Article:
Of the three remaining, a similar problem emerges with the Copts and Orthodox; they are too localized and insular. Indeed, the Orthodox Church had its origins in a similar (though far less blatant) nationalist effort to the Anglican: the Emperor ruled from Constantinople, so Constantinople must be a great Holy See (though even so they remained in communion with Rome for many centuries, until some unfortunate incidents around the time of the Crusades). But in any case, neither the Orthodox nor the Copts have ever showed the kind of universality that the Romans have in sending missionaries to the far corners of the globe and exercising authority over Christians from innumerable different cultures. Though I would say that they both are branches of the true Church, just stubbornly independent ones.

Thus I think that, once one accepts the truth of God one must accept the truth of Christianity, and once one does that, one must be a Roman Catholic. I can conceive of one who is born into the faith remaining Orthodox or Coptic without contradiction, but other than that I can see no cogent reason for not being Catholic.

The Benefits

In addition to all of the above, the benefits of being Roman Catholic are, of course, excellent (as might be expected from the truth). The one I find most useful is that it shields you from the parochialism of modernity. In a field where one can profitably turn to advice written in the fifth, eighth, twelfth, or sixteenth century it is hard to conceive of the modern age as being the pinnacle of the human intellect it claims to be. The trap that so many contemporaries fall into of viewing our ancestors as either villains or children is eliminated for the faithful Catholic. The idea that, say, Richard Dawson is more intelligent than Augustine of Hippo or Thomas Aquinas simply because he happened to be born later is laughable.

The Catholic, assured that mankind is fallen and the world is a vale of tears, is typically defended against the lure of Utopia and the temptation to do anything and everything, however absurdly impractical, in an attempt to eliminate some great perennial evil. The idea of stealing from everyone to eliminate poverty, or of throwing away all weapons to eliminate war, is seen for the insanity it is. The answer to poverty is to give generously to the poor man and provide an opportunity for him to better himself. The answer to war is to win the one you’re fighting, show mercy to the conquered, and do your best to avert the next one. These things are not going to go away no matter what we do and attempts to eliminate them wholesale always have disastrous consequences (e.g. a concentrated effort by the world’s great powers to never have another war led directly to the most destructive war in human history).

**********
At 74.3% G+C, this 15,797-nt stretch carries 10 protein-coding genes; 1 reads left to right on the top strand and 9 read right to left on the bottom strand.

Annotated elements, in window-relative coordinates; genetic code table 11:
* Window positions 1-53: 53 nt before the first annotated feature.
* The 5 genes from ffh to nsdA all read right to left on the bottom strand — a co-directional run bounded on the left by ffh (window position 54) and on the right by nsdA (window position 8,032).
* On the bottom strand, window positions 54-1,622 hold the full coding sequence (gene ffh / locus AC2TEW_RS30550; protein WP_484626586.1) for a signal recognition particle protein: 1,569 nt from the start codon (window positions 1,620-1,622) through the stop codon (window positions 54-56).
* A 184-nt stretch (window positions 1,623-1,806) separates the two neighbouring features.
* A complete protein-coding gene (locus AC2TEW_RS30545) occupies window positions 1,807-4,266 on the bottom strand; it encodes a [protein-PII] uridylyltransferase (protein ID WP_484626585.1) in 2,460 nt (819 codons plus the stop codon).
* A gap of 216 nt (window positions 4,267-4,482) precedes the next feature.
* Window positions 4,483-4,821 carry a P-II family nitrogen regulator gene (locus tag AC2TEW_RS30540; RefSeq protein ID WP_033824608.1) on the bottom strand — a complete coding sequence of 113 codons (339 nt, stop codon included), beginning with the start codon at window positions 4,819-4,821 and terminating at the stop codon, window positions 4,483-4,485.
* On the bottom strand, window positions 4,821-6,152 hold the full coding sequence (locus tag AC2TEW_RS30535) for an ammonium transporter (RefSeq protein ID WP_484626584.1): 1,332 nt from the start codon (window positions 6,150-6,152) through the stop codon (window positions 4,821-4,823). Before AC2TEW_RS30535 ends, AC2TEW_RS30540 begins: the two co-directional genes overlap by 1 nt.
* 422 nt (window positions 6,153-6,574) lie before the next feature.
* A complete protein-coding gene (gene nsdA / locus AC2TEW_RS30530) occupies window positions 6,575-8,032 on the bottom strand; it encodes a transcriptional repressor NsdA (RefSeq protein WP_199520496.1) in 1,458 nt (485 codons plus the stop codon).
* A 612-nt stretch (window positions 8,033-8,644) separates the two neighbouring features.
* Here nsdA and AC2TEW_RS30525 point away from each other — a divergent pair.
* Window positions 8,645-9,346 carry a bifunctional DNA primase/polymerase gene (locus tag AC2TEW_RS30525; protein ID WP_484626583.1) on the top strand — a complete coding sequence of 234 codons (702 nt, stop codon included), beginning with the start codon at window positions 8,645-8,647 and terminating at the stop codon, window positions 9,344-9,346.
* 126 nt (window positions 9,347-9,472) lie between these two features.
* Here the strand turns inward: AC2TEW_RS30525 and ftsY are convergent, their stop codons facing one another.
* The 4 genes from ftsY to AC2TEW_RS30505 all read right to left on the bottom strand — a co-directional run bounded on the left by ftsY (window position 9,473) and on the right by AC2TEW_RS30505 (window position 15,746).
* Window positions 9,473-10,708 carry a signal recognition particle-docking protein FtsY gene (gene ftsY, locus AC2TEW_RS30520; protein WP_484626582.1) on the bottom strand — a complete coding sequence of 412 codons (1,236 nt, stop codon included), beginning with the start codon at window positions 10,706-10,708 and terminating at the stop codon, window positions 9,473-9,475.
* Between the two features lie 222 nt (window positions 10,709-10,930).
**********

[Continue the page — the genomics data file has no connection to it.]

Christianity is an incredibly open and varied religion. Barring sin, just about everything mankind can do can be turned to the glory of God. A Catholic can be a miner, a musician, a politician, a farmer, a soldier, a priest, a police officer, a writer, an artist, a businessman, a housewife, a beggar, an aristocrat, a scientist, a scholar, or a sailor without any kind of impediment to his faith. Every field of human endeavor is open to the Catholic as a means to give glory to God, and just about every one has done so. Every kind of personality can be turned to Christ, even very prickly and unpleasant ones (rudeness isn’t a sin). A Catholic can be irritable, blunt, and rude like, Hillare Belloc, or open, friendly, and charming like G.K. Chesterton. The Church accepts all kinds.

Because Christianity gives life a real end goal and some fairly straightforward criteria for meeting it: believe in Christ, receive the sacraments, confess your sins, forgive others, do your duty. Everything else is a matter of style. He who keeps the commandments can dispense with convention. As a Catholic I am far more free to be myself than I am as a millennial.